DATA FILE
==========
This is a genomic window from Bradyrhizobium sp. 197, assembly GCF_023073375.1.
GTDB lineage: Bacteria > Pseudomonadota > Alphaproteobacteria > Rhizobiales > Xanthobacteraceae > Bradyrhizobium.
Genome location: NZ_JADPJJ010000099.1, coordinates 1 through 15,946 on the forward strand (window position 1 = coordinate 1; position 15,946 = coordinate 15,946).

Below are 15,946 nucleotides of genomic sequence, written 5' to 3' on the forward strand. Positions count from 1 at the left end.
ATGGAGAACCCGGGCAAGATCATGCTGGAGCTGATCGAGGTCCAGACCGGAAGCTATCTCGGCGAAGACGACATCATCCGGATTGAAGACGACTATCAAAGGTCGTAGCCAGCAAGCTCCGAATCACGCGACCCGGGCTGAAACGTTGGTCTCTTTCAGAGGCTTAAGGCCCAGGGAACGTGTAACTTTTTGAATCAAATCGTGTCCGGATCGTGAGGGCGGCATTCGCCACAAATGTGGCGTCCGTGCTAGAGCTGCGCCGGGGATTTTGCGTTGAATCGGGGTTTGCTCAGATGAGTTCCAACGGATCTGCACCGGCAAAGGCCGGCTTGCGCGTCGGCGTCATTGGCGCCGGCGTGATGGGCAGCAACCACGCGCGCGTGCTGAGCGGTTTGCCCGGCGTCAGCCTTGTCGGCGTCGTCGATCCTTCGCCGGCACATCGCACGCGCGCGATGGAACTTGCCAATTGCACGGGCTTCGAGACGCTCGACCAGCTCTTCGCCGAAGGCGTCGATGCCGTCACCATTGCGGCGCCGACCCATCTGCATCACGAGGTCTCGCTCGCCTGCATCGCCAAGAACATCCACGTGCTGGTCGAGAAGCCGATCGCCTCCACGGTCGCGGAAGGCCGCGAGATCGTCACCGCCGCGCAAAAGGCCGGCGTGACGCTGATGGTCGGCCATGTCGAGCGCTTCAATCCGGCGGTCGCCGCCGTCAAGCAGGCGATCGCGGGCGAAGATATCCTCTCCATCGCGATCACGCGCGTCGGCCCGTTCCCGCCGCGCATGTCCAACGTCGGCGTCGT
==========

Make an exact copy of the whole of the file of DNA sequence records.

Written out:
This is a genomic window from Bradyrhizobium sp. 197, assembly GCF_023073375.1.
GTDB lineage: Bacteria > Pseudomonadota > Alphaproteobacteria > Rhizobiales > Xanthobacteraceae > Bradyrhizobium.
Genome location: NZ_JADPJJ010000099.1, coordinates 1 through 15,946 on the forward strand (window position 1 = coordinate 1; position 15,946 = coordinate 15,946).

Below are 15,946 nucleotides of genomic sequence, written 5' to 3' on the forward strand. Positions count from 1 at the left end.
ATGGAGAACCCGGGCAAGATCATGCTGGAGCTGATCGAGGTCCAGACCGGAAGCTATCTCGGCGAAGACGACATCATCCGGATTGAAGACGACTATCAAAGGTCGTAGCCAGCAAGCTCCGAATCACGCGACCCGGGCTGAAACGTTGGTCTCTTTCAGAGGCTTAAGGCCCAGGGAACGTGTAACTTTTTGAATCAAATCGTGTCCGGATCGTGAGGGCGGCATTCGCCACAAATGTGGCGTCCGTGCTAGAGCTGCGCCGGGGATTTTGCGTTGAATCGGGGTTTGCTCAGATGAGTTCCAACGGATCTGCACCGGCAAAGGCCGGCTTGCGCGTCGGCGTCATTGGCGCCGGCGTGATGGGCAGCAACCACGCGCGCGTGCTGAGCGGTTTGCCCGGCGTCAGCCTTGTCGGCGTCGTCGATCCTTCGCCGGCACATCGCACGCGCGCGATGGAACTTGCCAATTGCACGGGCTTCGAGACGCTCGACCAGCTCTTCGCCGAAGGCGTCGATGCCGTCACCATTGCGGCGCCGACCCATCTGCATCACGAGGTCTCGCTCGCCTGCATCGCCAAGAACATCCACGTGCTGGTCGAGAAGCCGATCGCCTCCACGGTCGCGGAAGGCCGCGAGATCGTCACCGCCGCGCAAAAGGCCGGCGTGACGCTGATGGTCGGCCATGTCGAGCGCTTCAATCCGGCGGTCGCCGCCGTCAAGCAGGCGATCGCGGGCGAAGATATCCTCTCCATCGCGATCACGCGCGTCGGCCCGTTCCCGCCGCGCATGTCCAACGTCGGCGTCGT